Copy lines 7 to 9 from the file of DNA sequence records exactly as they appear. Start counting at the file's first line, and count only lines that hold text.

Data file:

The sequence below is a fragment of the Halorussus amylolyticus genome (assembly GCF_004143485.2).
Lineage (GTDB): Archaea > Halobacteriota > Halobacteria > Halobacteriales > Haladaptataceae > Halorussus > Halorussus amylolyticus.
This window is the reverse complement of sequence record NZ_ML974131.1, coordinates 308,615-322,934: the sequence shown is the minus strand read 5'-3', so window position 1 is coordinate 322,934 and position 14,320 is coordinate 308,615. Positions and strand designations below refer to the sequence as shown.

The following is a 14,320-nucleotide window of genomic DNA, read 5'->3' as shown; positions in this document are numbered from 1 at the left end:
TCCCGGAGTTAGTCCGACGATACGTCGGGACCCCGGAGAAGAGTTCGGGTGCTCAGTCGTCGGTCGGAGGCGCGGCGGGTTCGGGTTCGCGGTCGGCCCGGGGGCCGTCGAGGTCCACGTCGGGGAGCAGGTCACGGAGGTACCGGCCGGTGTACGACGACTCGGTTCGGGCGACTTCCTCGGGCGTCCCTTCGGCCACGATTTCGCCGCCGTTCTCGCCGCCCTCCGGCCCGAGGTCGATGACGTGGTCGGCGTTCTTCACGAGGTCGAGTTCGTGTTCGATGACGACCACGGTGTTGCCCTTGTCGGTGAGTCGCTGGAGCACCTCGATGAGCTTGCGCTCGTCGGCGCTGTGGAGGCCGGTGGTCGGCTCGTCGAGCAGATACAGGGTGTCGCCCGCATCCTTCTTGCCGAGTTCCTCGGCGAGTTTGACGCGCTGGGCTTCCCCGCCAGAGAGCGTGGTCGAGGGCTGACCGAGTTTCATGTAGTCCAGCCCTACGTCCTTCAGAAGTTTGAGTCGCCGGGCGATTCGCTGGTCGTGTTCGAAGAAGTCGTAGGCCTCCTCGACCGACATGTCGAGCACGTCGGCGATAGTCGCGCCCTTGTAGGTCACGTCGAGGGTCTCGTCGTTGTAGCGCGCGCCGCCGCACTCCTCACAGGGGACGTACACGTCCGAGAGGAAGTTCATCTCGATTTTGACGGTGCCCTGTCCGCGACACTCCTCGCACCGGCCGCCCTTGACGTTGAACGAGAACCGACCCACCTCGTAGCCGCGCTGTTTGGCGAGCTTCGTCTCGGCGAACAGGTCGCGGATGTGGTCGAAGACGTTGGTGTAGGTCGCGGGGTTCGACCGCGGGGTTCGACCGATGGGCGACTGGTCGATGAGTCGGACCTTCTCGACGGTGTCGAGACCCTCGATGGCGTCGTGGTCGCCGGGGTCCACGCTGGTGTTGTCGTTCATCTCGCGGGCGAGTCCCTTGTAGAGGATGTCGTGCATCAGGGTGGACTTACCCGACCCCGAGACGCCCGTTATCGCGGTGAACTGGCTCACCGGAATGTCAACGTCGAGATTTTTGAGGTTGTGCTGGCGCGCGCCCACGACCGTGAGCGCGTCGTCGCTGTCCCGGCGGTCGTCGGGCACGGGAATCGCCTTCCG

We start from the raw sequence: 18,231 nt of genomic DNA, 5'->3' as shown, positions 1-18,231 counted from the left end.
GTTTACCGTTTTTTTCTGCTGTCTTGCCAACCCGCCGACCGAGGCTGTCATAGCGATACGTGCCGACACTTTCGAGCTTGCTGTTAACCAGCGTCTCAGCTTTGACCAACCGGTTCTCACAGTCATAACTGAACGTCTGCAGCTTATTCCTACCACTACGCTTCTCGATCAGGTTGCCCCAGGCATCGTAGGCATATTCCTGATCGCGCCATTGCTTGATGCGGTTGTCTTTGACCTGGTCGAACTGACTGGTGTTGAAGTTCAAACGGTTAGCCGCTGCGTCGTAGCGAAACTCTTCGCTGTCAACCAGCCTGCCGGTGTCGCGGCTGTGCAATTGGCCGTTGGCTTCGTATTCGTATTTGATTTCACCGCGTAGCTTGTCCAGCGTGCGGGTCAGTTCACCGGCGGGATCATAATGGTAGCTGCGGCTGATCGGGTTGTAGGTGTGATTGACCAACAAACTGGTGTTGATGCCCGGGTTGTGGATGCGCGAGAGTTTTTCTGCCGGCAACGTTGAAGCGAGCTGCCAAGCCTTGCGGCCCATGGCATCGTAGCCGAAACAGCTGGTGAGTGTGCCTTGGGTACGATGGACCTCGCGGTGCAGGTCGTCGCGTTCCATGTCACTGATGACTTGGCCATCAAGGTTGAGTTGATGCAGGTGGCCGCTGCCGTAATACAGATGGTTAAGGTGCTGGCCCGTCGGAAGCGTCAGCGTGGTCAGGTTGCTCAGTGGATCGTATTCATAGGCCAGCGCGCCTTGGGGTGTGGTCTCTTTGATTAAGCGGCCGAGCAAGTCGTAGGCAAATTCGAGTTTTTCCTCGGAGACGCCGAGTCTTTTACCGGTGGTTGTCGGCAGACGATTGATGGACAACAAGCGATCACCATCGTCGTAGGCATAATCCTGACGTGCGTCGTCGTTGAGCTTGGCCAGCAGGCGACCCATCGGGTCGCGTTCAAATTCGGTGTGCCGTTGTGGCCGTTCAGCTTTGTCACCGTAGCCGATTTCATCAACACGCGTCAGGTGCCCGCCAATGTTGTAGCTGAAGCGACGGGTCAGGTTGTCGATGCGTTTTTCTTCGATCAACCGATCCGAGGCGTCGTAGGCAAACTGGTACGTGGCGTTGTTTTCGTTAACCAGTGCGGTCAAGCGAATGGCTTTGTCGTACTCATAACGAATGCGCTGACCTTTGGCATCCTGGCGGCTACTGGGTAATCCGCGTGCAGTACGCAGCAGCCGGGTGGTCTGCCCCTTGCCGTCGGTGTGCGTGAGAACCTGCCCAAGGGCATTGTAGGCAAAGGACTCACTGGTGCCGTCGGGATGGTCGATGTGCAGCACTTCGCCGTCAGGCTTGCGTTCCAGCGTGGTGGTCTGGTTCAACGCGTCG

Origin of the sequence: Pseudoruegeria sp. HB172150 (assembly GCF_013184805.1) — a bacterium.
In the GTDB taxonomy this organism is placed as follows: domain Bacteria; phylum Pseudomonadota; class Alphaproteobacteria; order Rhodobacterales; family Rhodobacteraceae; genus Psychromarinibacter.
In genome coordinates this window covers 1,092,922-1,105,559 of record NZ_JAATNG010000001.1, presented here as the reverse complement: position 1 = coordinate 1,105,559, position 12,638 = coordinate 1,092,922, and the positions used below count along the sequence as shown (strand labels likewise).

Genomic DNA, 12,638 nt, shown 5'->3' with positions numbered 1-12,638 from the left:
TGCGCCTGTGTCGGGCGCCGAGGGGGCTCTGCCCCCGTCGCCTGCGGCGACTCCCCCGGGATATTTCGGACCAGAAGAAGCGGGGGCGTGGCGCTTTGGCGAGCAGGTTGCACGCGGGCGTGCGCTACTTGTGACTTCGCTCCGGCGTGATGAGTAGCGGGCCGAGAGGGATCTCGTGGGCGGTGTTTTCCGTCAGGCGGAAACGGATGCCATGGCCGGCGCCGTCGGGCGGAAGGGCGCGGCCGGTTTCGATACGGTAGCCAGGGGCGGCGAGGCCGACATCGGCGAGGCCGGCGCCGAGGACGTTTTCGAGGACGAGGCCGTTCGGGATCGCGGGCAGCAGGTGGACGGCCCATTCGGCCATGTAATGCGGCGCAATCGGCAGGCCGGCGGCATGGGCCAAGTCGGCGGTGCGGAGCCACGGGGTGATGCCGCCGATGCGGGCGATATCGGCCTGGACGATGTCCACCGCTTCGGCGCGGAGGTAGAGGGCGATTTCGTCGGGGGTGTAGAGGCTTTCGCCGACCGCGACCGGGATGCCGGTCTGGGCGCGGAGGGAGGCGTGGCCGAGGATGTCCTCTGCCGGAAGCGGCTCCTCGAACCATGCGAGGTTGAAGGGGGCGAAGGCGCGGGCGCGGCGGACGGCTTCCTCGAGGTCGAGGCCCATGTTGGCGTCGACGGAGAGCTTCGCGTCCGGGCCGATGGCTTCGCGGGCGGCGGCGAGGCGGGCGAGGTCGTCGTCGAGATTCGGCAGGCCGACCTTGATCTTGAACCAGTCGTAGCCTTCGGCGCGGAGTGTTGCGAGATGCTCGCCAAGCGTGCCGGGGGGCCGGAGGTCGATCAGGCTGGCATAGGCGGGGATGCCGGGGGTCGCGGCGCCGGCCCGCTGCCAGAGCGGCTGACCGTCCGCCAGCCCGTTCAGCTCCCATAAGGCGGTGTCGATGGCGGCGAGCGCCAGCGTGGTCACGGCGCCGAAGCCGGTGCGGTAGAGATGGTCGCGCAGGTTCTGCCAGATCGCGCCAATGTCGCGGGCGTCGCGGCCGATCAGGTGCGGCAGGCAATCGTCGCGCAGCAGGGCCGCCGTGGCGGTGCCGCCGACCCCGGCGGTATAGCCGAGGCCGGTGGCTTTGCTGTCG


GTTTACCGTTTTTTTCTGCTGTCTTGCCAACCCGCCGACCGAGGCTGTCATAGCGATACGTGCCGACACTTTCGAGCTTGCTGTTAACCAGCGTCTCAGCTTTGACCAACCGGTTCTCACAGTCATAACTGAACGTCTGCAGCTTATTCCTACCACTACGCTTCTCGATCAGGTTGCCCCAGGCATCGTAGGCATATTCCTGATCGCGCCATTGCTTGATGCGGTTGTCTTTGACCTGGTCGAACTGACTGGTGTTGAAGTTCAAACGGTTAGCCGCTGCGTCGTAGCGAAACTCTTCGCTGTCAACCAGCCTGCCGGTGTCGCGGCTGTGCAATTGGCCGTTGGCTTCGTATTCGTATTTGATTTCACCGCGTAGCTTGTCCAGCGTGCGGGTCAGTTCACCGGCGGGATCATAATGGTAGCTGCGGCTGATCGGGTTGTAGGTGTGATTGACCAACAAACTGGTGTTGATGCCCGGGTTGTGGATGCGCGAGAGTTTTTCTGCCGGCAACGTTGAAGCGAGCTGCCAAGCCTTGCGGCCCATGGCATCGTAGCCGAAACAGCTGGTGAGTGTGCCTTGGGTACGATGGACCTCGCGGTGCAGGTCGTCGCGTTCCATGTCACTGATGACTTGGCCATCAAGGTTGAGTTGATGCAGGTGGCCGCTGCCGTAATACAGATGGTTAAGGTGCTGGCCCGTCGGAAGCGTCAGCGTGGTCAGGTTGCTCAGTGGATCGTATTCATAGGCCAGCGCGCCTTGGGGTGTGGTCTCTTTGATTAAGCGGCCGAGCAAGTCGTAGGCAAATTCGAGTTTTTCCTCGGAGACGCCGAGTCTTTTACCGGTGGTTGTCGGCAGACGATTGATGGACAACAAGCGATCACCATCGTCGTAGGCATAATCCTGACGTGCGTCGTCGTTGAGCTTGGCCAGCAGGCGACCCATCGGGTCGCGTTCAAATTCGGTGTGCCGTTGTGGCCGTTCAGCTTTGTCACCGTAGCCGATTTCATCAACACGCGTCAGGTGCCCGCCAATGTTGTAGCTGAAGCGACGGGTCAGGTTGTCGATGCGTTTTTCTTCGATCAACCGATCCGAGGCGTCGTAGGCAAACTGGTACGTGGCGTTGTTTTCGTTAACCAGTGCGGTCAAGCGAATGGCTTTGTCGTACTCATAACGAATGCGCTGACCTTTGGCATCCTGGCGGCTACTGGGTAATCCGCGTGCAGTACGCAGCAGCCGGGTGGTCTGCCCCTTGCCGTCGGTGTGCGTGAGAACCTGCCCAAGGGCATTGTAGGCAAAGGACTCACTGGTGCCGTCGGGATGGTCGATGTGCAGCACTTCGCCGTCAGGCTTGCGTTCCAGCGTGGTGGTCTGGTTCAACGCGTCG

Origin of the sequence: Pseudoruegeria sp. HB172150 (assembly GCF_013184805.1) — a bacterium.
In the GTDB taxonomy this organism is placed as follows: domain Bacteria; phylum Pseudomonadota; class Alphaproteobacteria; order Rhodobacterales; family Rhodobacteraceae; genus Psychromarinibacter.